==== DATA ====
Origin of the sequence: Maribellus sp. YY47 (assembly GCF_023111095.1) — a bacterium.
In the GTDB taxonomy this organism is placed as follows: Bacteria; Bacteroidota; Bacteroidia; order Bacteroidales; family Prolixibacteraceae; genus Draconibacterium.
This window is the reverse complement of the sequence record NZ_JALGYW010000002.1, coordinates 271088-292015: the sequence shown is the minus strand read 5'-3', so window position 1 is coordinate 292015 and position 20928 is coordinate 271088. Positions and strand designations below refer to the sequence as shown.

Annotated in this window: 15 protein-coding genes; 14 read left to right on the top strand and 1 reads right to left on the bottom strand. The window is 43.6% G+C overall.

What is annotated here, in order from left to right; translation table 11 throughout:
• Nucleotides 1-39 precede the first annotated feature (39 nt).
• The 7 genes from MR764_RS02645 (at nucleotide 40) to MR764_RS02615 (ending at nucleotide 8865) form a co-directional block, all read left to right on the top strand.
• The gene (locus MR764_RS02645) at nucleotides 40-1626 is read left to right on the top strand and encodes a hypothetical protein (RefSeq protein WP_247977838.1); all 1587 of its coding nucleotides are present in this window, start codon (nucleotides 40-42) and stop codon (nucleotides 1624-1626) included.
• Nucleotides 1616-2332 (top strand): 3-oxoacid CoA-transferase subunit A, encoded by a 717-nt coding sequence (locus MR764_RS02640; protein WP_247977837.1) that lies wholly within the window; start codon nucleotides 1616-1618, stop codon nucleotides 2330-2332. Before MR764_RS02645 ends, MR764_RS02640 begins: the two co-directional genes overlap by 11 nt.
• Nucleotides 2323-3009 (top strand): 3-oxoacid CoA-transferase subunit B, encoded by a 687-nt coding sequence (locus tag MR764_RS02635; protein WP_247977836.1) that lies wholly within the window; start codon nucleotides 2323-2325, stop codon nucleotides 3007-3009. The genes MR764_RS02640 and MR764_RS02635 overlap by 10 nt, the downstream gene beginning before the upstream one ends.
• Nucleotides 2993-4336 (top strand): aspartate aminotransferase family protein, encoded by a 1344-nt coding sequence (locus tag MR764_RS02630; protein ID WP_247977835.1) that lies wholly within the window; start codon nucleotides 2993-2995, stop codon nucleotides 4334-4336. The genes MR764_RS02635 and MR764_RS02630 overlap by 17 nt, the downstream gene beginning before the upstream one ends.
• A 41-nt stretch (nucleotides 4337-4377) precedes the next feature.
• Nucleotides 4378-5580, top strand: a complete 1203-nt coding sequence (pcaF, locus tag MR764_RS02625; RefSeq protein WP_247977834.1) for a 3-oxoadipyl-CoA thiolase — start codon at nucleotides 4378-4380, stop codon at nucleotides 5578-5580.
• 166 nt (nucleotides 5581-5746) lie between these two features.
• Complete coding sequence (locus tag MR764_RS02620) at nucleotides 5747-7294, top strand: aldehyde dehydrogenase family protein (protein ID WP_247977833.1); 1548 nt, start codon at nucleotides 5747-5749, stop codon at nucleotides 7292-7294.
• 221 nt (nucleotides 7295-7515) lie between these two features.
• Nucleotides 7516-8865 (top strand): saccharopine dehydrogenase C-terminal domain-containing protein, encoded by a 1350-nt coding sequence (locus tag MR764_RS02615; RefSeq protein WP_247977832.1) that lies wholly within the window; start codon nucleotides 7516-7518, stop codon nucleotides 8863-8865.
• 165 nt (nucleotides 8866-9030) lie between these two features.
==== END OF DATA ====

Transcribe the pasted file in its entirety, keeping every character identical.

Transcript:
Origin of the sequence: Maribellus sp. YY47 (assembly GCF_023111095.1) — a bacterium.
In the GTDB taxonomy this organism is placed as follows: Bacteria; Bacteroidota; Bacteroidia; order Bacteroidales; family Prolixibacteraceae; genus Draconibacterium.
This window is the reverse complement of the sequence record NZ_JALGYW010000002.1, coordinates 271088-292015: the sequence shown is the minus strand read 5'-3', so window position 1 is coordinate 292015 and position 20928 is coordinate 271088. Positions and strand designations below refer to the sequence as shown.

Annotated in this window: 15 protein-coding genes; 14 read left to right on the top strand and 1 reads right to left on the bottom strand. The window is 43.6% G+C overall.

What is annotated here, in order from left to right; translation table 11 throughout:
• Nucleotides 1-39 precede the first annotated feature (39 nt).
• The 7 genes from MR764_RS02645 (at nucleotide 40) to MR764_RS02615 (ending at nucleotide 8865) form a co-directional block, all read left to right on the top strand.
• The gene (locus MR764_RS02645) at nucleotides 40-1626 is read left to right on the top strand and encodes a hypothetical protein (RefSeq protein WP_247977838.1); all 1587 of its coding nucleotides are present in this window, start codon (nucleotides 40-42) and stop codon (nucleotides 1624-1626) included.
• Nucleotides 1616-2332 (top strand): 3-oxoacid CoA-transferase subunit A, encoded by a 717-nt coding sequence (locus MR764_RS02640; protein WP_247977837.1) that lies wholly within the window; start codon nucleotides 1616-1618, stop codon nucleotides 2330-2332. Before MR764_RS02645 ends, MR764_RS02640 begins: the two co-directional genes overlap by 11 nt.
• Nucleotides 2323-3009 (top strand): 3-oxoacid CoA-transferase subunit B, encoded by a 687-nt coding sequence (locus tag MR764_RS02635; protein WP_247977836.1) that lies wholly within the window; start codon nucleotides 2323-2325, stop codon nucleotides 3007-3009. The genes MR764_RS02640 and MR764_RS02635 overlap by 10 nt, the downstream gene beginning before the upstream one ends.
• Nucleotides 2993-4336 (top strand): aspartate aminotransferase family protein, encoded by a 1344-nt coding sequence (locus tag MR764_RS02630; protein ID WP_247977835.1) that lies wholly within the window; start codon nucleotides 2993-2995, stop codon nucleotides 4334-4336. The genes MR764_RS02635 and MR764_RS02630 overlap by 17 nt, the downstream gene beginning before the upstream one ends.
• A 41-nt stretch (nucleotides 4337-4377) precedes the next feature.
• Nucleotides 4378-5580, top strand: a complete 1203-nt coding sequence (pcaF, locus tag MR764_RS02625; RefSeq protein WP_247977834.1) for a 3-oxoadipyl-CoA thiolase — start codon at nucleotides 4378-4380, stop codon at nucleotides 5578-5580.
• 166 nt (nucleotides 5581-5746) lie between these two features.
• Complete coding sequence (locus tag MR764_RS02620) at nucleotides 5747-7294, top strand: aldehyde dehydrogenase family protein (protein ID WP_247977833.1); 1548 nt, start codon at nucleotides 5747-5749, stop codon at nucleotides 7292-7294.
• 221 nt (nucleotides 7295-7515) lie between these two features.
• Nucleotides 7516-8865 (top strand): saccharopine dehydrogenase C-terminal domain-containing protein, encoded by a 1350-nt coding sequence (locus tag MR764_RS02615; RefSeq protein WP_247977832.1) that lies wholly within the window; start codon nucleotides 7516-7518, stop codon nucleotides 8863-8865.
• 165 nt (nucleotides 8866-9030) lie between these two features.